Screaming Trees would only release one more album, but starting with 1998’s Scraps at Midnight, Lanegan launched himself into his solo career more fully than ever. On his 1999 covers album, I’ll Take Care of You, (not to mention the 2013 sequel, Imitations) he revealed a range wider than anyone might have expected, transforming tunes by fellow travelers (The Gun Club, The Leaving Trains) and inspirations (Fred Neil, Tim Hardin) alike. 

In the 2000s, it seemed like much of the musical world had a sudden, simultaneous epiphany about Lanegan’s black magic. Maybe it was a reaction against the era’s flood of wan, wispy man-children half-singing in front of indie bands or in solo balladeer settings—there might have been more need than ever for a towering tree who sang from his well weathered roots. Lanegan never paused his solo flow, but his phone started ringing off the hook with collaboration invites from a disparate cast of characters. 

The far-flung nature of these collaborators underlined the surprising adaptability of that monolithic moan. On 2006’s Ballad of the Broken Seas, Lanegan began a long, luminous partnership with Isobel Campbell of Belle and Sebastian, where he played a postmodern Lee to her Nancy for some sumptuous velvet mourning. He brought a touch of class to the hard-rock hammer-thumping of Queens of the Stone Age starting with their 2000 album Rated R. He guested with Afghan Whigs frontman Greg Dulli’s Twilight Singers, eventually forming the duo The Gutter Twins with him. He worked with electronic-tinged neo-noir duo Soulsavers.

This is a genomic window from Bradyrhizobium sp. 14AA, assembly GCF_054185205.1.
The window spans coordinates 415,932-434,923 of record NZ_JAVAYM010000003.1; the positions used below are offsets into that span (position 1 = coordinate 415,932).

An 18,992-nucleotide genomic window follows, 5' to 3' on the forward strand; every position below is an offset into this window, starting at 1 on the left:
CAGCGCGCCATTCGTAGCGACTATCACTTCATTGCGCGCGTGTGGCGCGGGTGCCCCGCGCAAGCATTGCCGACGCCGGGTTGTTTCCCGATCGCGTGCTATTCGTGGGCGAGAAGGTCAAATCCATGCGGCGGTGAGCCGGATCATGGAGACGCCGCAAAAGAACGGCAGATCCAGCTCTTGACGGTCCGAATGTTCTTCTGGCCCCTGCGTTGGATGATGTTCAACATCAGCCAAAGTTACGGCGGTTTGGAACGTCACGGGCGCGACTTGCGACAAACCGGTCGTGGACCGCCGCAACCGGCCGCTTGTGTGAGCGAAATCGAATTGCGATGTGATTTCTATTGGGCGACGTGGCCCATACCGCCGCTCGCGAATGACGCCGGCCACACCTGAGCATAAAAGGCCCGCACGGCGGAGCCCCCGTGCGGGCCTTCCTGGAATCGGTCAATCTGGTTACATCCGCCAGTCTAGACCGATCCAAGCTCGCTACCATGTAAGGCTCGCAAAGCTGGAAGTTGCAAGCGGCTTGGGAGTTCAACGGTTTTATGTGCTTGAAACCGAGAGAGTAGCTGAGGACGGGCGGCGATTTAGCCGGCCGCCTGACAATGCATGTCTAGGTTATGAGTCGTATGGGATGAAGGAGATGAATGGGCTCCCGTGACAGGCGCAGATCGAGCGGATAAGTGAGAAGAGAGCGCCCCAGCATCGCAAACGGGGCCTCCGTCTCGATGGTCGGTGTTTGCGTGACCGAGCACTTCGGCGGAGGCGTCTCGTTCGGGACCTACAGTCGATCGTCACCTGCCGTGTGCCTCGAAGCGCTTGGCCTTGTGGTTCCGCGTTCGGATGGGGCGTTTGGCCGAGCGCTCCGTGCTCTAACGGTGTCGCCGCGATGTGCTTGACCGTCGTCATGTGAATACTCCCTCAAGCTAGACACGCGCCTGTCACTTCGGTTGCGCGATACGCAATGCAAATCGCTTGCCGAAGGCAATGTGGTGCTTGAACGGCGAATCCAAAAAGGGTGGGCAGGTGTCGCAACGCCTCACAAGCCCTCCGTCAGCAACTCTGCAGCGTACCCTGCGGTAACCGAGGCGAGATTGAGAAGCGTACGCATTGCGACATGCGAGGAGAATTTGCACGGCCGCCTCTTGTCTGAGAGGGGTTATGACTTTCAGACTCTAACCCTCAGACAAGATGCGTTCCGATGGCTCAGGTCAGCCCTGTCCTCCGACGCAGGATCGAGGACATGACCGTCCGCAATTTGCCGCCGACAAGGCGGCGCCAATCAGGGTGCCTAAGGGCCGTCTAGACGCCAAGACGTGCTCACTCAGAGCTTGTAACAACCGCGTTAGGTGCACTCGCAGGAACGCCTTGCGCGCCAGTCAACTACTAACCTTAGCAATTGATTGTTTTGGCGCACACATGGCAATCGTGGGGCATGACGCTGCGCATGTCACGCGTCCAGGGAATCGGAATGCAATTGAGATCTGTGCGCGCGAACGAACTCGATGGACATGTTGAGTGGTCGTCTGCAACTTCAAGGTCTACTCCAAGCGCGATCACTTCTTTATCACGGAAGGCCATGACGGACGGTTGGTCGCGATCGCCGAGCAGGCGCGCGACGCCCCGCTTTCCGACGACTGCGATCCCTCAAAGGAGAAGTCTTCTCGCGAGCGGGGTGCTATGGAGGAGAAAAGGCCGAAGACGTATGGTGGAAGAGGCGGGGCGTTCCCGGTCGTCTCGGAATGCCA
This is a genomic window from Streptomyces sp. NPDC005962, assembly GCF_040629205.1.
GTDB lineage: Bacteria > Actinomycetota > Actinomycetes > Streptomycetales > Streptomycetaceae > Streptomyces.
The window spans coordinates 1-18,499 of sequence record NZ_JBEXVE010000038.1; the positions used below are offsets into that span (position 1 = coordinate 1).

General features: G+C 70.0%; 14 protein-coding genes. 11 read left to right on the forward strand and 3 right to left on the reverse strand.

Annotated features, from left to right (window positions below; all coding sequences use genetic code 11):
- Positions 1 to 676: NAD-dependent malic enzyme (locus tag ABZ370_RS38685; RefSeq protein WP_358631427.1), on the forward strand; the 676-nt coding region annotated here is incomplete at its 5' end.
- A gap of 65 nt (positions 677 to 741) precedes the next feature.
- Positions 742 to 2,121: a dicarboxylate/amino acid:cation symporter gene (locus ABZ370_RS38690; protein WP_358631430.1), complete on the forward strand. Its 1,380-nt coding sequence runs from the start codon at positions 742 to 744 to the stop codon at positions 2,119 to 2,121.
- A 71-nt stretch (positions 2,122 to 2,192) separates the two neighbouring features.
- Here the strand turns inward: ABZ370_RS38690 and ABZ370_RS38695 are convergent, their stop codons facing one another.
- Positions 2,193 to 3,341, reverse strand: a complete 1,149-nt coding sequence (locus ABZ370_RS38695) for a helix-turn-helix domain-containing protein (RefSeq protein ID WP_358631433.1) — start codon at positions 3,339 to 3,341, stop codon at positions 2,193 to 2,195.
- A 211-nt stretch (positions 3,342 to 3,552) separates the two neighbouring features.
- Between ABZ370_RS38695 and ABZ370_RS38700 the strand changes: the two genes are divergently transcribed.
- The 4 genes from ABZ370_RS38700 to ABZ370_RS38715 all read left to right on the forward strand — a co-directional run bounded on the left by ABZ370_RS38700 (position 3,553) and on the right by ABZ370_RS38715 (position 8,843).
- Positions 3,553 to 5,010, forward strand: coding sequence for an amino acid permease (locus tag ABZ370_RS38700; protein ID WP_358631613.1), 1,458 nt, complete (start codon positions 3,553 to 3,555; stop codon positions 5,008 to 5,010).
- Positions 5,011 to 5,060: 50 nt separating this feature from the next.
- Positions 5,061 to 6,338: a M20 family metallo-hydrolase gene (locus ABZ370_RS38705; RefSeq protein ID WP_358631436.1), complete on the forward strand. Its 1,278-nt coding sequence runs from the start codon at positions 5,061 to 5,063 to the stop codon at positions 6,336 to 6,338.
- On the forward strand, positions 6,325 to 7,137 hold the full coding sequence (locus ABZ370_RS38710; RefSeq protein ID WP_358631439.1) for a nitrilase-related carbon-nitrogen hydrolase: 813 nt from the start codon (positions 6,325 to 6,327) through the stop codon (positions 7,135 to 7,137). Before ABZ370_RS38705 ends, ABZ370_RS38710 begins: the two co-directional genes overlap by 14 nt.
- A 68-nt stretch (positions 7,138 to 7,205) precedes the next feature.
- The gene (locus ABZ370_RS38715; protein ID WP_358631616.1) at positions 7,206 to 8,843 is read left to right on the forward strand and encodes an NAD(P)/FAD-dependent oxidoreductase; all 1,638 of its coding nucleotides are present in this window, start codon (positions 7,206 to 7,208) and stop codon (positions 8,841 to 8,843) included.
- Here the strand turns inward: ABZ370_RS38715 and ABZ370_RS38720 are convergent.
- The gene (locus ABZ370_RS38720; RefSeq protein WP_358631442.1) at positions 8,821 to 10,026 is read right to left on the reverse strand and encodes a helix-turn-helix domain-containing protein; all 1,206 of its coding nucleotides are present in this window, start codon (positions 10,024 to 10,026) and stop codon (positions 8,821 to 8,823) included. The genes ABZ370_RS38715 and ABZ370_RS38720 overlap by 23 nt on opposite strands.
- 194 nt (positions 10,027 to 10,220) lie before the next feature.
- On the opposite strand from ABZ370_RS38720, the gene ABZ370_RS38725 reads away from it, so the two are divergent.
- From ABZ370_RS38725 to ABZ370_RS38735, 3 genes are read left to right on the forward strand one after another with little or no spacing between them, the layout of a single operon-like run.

AUDIO: Isobel Campbell & Mark Lanegan “Revolver”

In retrospect, it’s amazing that Lanegan kept up a solid pace with his solo albums throughout the 2010s. He popped up on songs by Neko Case, British trip-hop siren Martina Topley-BIrd, Moby, Slash, UNKLE, ex-Stooge James Williamson, Malian desert-rockers Tinariwen, and God knows how many more. He ultimately became a kind of doom-rock elder statesman, the Edgar Allen Poe of the alternative nation. But for as much as he may have been typecast by others, Lanegan never played it safe or got stuck in a comfort—or discomfort, as the case may be—zone. Up until the very end he kept on pushing himself and exploring new vistas. His last release was the electronic duo project Dark Mark vs. Skeleton Joe, with The Icarus Line’s Joe Cardamone, where the pair situated themselves as a sort of modern-day Suicide. 

The pandemic hit Lanegan hard. Close to its beginning, he was hospitalized with a severe case of COVID-19 and came within a hair’s breadth of dying. Seemingly unstoppable, he eventually emerged from it, even publishing a book about the experience, Devil in a Coma. It seemed like we’d have him around for a lot longer, but fate had other ideas, and Lanegan was found dead in his home in Killarney, Ireland on February 22, 2022. But nobody who spent so much time giving voice and form to the shadows and murky mists can ever truly fade into darkness. 


VIDEO: Mark Lanegan and Dylan Carson of Earth perform Galaxie 500’s “Summertime”